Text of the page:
Estate Planning ‘How-To’ for Your Digital Assets

There is no federal law regulating access to digital properties as of now: however, many states have established estate planning laws or legislation for protecting the digital assets of people when they die. In California, the law named “the Uniform Fiduciary Access to Digital Assets Act” is active since January 1st, 2017. With this, a process has been established that allows your executor, trustee, power of attorney or court-appointed conservator to gain access to your online accounts and assets after you die.

What are the Digital Assets?

Before telling you about the ways to do estate planning for digital assets, you must be aware of exactly what can be called your digital assets and properties. Here is a short list:

  • Your computer or laptop, kindle reader, tablets, smartphones, digital cameras, hard disk or flash drives, or any other computing hardware.
  • Any information or data stored in the cloud or in a physical device such as a hard disk, CD, pen drive, etc.
  • Any type of online accounts, such as an email account, social media account, photo or video sharing account, banking and investment accounts, gaming account, online storage accounts, etc.
  • Your domain names, or any other intellectual properties, including copyrighted materials, trademarks or patents, or any codes that you may have written.

How they are at Risk After Your Death?

Unfortunately, most of them are at the risk of being lost after you die. That’s because of three reasons:

  • You never shared your online passwords with your spouse, family or your executor.
  • You never made a detailed list of all your account ID’s and passwords, and a record of their payment details.
  • It never caught your interest to read the long ‘terms and agreements’ section while you were creating an account or making a purchase. Some of their terms are so complex that it becomes an arduous task for the executor to get a hold of the related asset.

Estate Planning for Digital Assets – How to Create One?

You can legally formalize your digital estate planning in your Will or Trust. You can name a Digital Executor or specify who your traditional Executor should work with to settle your digital estate. You should also specify the location of your digital assets so that when you die, your digital executor can find and access your plan. However, you should never give the details of your passwords in the Will as it becomes a public document when you die.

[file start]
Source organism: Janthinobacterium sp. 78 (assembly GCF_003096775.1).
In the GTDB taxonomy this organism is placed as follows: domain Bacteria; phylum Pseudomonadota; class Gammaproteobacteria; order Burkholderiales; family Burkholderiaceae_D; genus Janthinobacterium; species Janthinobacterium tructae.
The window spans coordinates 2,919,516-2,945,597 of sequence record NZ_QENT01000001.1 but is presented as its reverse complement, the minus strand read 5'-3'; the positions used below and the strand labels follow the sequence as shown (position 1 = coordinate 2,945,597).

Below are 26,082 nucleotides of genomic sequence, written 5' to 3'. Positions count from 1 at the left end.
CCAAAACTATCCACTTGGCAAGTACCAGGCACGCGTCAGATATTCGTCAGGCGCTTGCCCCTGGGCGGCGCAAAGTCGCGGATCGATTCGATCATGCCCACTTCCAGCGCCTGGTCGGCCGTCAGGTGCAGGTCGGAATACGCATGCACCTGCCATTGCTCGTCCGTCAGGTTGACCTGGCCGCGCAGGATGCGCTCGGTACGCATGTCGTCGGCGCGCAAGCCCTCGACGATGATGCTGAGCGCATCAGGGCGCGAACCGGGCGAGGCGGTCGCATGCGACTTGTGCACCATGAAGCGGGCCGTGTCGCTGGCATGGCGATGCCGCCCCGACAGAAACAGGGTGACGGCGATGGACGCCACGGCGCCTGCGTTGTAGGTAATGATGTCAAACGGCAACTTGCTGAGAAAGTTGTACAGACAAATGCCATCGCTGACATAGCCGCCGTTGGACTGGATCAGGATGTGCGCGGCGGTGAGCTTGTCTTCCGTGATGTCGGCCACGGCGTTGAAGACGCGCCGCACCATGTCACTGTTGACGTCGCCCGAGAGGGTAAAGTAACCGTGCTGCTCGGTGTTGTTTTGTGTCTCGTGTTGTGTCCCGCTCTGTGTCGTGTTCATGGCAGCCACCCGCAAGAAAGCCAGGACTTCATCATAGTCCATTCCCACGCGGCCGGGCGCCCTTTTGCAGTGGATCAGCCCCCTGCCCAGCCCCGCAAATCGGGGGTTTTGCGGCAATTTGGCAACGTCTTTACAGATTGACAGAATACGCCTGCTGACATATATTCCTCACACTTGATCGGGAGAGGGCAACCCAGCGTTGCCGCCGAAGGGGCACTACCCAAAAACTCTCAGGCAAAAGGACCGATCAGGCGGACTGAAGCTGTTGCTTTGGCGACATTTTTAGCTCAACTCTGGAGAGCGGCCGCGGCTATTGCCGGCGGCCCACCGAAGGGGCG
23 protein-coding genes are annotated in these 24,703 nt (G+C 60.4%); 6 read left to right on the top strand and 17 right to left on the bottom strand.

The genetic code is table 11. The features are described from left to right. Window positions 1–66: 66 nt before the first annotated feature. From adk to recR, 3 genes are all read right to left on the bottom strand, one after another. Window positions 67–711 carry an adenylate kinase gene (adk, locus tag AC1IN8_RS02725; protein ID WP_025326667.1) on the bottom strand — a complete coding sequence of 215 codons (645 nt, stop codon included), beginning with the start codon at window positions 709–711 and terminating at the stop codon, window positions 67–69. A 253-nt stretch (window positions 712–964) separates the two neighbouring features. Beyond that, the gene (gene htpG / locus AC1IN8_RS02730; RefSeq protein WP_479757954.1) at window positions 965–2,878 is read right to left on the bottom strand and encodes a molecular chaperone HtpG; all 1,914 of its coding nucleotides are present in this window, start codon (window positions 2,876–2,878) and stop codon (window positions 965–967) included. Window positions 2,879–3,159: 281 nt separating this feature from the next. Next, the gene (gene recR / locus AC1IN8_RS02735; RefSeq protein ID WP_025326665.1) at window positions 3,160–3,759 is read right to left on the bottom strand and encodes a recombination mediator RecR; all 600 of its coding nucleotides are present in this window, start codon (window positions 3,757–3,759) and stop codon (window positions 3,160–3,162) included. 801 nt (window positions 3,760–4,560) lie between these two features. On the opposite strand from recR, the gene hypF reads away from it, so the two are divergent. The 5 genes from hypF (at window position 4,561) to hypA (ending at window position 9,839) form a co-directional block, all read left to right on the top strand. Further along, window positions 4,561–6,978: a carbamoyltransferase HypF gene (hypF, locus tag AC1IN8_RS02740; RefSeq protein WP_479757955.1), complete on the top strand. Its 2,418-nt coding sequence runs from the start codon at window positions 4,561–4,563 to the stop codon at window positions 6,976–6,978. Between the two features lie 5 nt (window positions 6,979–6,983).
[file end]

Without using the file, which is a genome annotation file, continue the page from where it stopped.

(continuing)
How will you incorporate detailed directions and information surrounding your digital assets into your estate plan? Here are the steps:

1. Inventory Your Accounts and Assets: Make a list of all your digital assets including your computing hardware to your online accounts such as social media accounts and your online banking accounts. Prepare a list of the passwords for the online accounts separately, as in a password manager program and inform the executor about its location. Update it on a monthly or quarterly basis to avoid missing or outdated information.

2. Be Clear About Their Fate After Your Death: Instruct in your Will or Trust about the fate of all your digital assets: which one to be inherited by whom, which one will be deleted, and which one will be archived or saved. For each digital account or asset, specify how would you like your digital executor to handle them.

3. Carefully Select a Digital Executor: A digital executor is the person designated by you to help settle your digital estate after your death based on your Will. You can also specify to your executor who they should work with to settle your digital estate. Choose a person who is highly organized, tech-savvy, patient, and committed to following your wishes in your Will.

4. Find a Place to Store the Information: You can keep this sensitive information with your attorney, an online storage service, in a locked file safe, or another secure-but-accessible place. Make sure that when you die, your digital executor knows where to access them.

Finally, do not hesitate to discuss this with your estate planning attorney. To make sure your digital estate plan is in place call me, Jennifer Medeiros, Esq, -Trusts, Estates, and Probate Law at (949) 420-0025.

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